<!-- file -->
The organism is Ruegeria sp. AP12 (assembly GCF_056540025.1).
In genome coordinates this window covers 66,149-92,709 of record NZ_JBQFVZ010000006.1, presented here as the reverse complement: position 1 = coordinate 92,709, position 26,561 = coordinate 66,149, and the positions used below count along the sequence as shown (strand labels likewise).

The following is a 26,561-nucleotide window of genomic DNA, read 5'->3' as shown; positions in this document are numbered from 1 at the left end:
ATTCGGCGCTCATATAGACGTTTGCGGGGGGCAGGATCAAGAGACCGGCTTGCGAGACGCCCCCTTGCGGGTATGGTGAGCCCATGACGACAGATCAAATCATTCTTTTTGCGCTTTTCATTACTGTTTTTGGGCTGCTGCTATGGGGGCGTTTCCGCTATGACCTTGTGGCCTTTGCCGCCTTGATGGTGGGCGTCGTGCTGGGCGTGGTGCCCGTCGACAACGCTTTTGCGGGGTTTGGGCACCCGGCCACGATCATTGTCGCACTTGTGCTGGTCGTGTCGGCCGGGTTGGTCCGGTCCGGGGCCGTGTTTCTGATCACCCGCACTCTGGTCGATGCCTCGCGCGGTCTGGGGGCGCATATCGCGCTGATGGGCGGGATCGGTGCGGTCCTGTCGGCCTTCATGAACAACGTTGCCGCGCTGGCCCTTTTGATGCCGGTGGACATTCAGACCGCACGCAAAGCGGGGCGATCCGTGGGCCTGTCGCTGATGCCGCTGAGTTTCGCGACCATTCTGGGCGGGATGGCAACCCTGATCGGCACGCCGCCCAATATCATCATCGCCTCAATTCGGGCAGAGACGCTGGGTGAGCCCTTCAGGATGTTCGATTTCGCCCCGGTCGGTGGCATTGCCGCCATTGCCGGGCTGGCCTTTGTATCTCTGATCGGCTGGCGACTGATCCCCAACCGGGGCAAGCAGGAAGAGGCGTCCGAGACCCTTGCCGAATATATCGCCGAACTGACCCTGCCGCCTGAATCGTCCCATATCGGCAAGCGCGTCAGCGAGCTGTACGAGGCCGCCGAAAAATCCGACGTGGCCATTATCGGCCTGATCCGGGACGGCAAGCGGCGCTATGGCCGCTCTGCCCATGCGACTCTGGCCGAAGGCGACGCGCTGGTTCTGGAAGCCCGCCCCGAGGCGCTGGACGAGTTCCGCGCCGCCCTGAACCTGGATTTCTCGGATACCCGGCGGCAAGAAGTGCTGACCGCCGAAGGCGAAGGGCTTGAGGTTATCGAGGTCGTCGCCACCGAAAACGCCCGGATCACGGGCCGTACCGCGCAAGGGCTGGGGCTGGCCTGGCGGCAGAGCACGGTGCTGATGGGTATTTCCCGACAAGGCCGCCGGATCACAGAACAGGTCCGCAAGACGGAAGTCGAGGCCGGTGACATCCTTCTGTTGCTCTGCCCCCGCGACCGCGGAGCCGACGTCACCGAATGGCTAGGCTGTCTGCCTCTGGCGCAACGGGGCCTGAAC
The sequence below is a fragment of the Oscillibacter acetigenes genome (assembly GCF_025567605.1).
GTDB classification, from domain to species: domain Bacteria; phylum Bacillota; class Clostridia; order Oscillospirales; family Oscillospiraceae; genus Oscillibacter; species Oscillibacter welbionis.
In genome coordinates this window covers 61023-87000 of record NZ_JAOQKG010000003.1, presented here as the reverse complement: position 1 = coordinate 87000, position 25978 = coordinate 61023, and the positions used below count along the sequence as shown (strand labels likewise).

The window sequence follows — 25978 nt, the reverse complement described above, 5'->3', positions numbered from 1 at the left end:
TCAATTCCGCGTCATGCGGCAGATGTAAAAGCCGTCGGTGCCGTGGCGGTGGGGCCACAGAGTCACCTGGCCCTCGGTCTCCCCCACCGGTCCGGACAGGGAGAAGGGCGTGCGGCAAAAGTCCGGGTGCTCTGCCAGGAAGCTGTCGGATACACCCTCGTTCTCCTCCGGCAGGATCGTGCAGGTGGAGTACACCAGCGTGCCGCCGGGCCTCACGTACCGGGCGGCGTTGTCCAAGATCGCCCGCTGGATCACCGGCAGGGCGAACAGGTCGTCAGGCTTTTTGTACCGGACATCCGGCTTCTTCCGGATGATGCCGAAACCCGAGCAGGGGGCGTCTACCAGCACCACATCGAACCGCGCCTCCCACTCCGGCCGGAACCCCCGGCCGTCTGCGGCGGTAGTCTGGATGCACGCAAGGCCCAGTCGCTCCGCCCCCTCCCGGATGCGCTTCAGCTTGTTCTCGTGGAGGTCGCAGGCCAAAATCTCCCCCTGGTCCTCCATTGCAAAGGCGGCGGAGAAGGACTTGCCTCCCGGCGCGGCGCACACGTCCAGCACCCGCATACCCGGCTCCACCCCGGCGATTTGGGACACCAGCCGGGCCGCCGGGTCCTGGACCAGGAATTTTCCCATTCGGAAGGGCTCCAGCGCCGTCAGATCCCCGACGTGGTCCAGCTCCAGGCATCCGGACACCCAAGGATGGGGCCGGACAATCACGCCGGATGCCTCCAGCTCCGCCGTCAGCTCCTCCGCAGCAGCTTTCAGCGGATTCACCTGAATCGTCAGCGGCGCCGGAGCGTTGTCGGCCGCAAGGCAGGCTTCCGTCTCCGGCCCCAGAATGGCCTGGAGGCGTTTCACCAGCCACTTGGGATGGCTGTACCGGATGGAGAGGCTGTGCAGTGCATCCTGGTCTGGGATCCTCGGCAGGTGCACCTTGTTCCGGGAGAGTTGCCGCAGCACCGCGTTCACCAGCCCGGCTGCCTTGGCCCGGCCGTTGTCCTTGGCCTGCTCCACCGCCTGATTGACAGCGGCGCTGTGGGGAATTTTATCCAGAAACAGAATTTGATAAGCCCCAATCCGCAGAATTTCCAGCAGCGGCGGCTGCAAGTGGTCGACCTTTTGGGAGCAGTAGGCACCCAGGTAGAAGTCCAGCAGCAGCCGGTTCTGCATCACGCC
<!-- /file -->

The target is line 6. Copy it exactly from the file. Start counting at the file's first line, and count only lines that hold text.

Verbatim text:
GTDB classification, from domain to species: domain Bacteria; phylum Bacillota; class Clostridia; order Oscillospirales; family Oscillospiraceae; genus Oscillibacter; species Oscillibacter welbionis.